Ozone (O3), is a secondary air pollutant [30], acts as a strong oxidizing agent in the lower atmosphere (troposphere) [1], generated through chemical reactions involving oxides of nitrogen (NOx) and volatile organic compounds (VOCs) [2]. The rapid pace of urbanization has exposed many individuals to elevated O3 levels, increasing the risk of both immediate and long-term health consequences [3]. Numerous epidemiological studies have explored a connection between ozone concentrations and hospital admissions for a range of medical ailments such as pregnancy complications [4], conjunctivitis [5], influenza [6], mortality risks [7] including various respiratory issues [8]. The road traffic emerges as the predominant source of emissions for photochemical precursors like NOx and VOCs [9]. O3 concentration is dependent on the NO/NO2 ratio and VOC-sensitivity. O3 photochemical system (O3-NOx-VOC chemistry) is very complex mechanism in the open atmosphere system [31].

In India, road transportation predominantly relies on diesel and petrol as fuel sources [10]. Fuels such as diesel, petrol, kerosene, and LPG (liquefied petroleum gas) significantly contribute to NOx and VOC emissions in traffic [11]. In India, number of registered vehicles increased from 5.2 million in 1980 to 305.5 million in 2019. Therefore, 1980 to 2020, the consumption of petrol has been increased from 1.5 to 27.6 million metric tons whereas diesel consumption from 10 to 82.3 million metric tons [32]-[34]. Therefore, annual average O3 concentration has been increased from 28.81 µg m-3 during 1954-55 to 49.58 µg m-3 during 1991-93 [35], during March 2009 – June 2011, seasonal variations of O3 concentration were from 77.02 to 95.45 µg m-3 [36], and during 2016 -2018, O3 concentrations were 78.4 to 117.6 µg m-3 during pre-monsoon season, and 19.6 to 39.2 µg m-3 in other seasons [44]. Additionally, meteorological factors such as temperature and humidity influence O3 formation, while wind speed aids in dispersing O3 molecules and their precursors from their source regions to more distant areas [12]. Because of the dispersion, O3 concentration levels tend to be higher in rural regions or areas distant from urban centres and heavy traffic locations [13].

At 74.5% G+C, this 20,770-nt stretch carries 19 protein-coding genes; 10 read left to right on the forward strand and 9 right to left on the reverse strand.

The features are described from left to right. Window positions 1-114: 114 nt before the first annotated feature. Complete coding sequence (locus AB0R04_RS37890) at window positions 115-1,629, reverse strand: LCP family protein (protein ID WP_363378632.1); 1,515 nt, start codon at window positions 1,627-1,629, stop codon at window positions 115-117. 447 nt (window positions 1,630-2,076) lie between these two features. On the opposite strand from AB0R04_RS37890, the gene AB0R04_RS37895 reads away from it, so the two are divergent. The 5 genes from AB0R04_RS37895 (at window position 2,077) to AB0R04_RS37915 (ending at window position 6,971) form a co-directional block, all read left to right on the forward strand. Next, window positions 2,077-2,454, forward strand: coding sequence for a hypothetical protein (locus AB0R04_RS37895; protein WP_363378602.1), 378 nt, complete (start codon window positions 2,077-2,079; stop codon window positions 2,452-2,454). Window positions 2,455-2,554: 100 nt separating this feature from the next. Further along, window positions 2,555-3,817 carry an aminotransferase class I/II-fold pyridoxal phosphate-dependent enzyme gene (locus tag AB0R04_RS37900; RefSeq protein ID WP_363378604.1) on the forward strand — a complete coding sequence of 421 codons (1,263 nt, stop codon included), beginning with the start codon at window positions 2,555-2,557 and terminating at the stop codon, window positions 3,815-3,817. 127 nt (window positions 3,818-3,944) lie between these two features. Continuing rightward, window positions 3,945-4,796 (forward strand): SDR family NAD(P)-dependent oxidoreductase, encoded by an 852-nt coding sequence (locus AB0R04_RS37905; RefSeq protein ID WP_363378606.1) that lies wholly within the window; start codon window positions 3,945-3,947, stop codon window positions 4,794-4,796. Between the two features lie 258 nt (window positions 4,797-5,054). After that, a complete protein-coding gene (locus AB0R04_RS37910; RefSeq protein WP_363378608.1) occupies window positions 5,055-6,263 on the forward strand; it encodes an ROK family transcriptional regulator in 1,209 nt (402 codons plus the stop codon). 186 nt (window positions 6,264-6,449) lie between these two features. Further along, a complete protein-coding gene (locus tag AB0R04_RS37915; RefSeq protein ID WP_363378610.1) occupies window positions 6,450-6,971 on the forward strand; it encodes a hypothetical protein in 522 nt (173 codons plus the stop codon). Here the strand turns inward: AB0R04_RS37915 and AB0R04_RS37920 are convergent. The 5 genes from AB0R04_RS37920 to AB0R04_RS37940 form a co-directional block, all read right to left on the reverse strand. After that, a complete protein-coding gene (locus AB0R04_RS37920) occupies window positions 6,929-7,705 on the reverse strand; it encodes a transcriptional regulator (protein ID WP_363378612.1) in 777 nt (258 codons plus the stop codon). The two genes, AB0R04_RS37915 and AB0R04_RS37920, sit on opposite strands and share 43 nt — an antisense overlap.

Very limited research studies conducted on the adjacent areas of few national highways in India and consistently reported elevated levels of O3 concentration attributed to vehicular emissions [14], [15], [16]. No significant study has been done on ozone pollution by denoting a particular national highway in India. Furthermore, considering the significant consequences for both public health and the environment, it becomes imperative to cultivate a comprehensive understanding of the mechanisms and variables contributing to O3 formation along India's national highways, as well as its dispersion into neighbouring areas.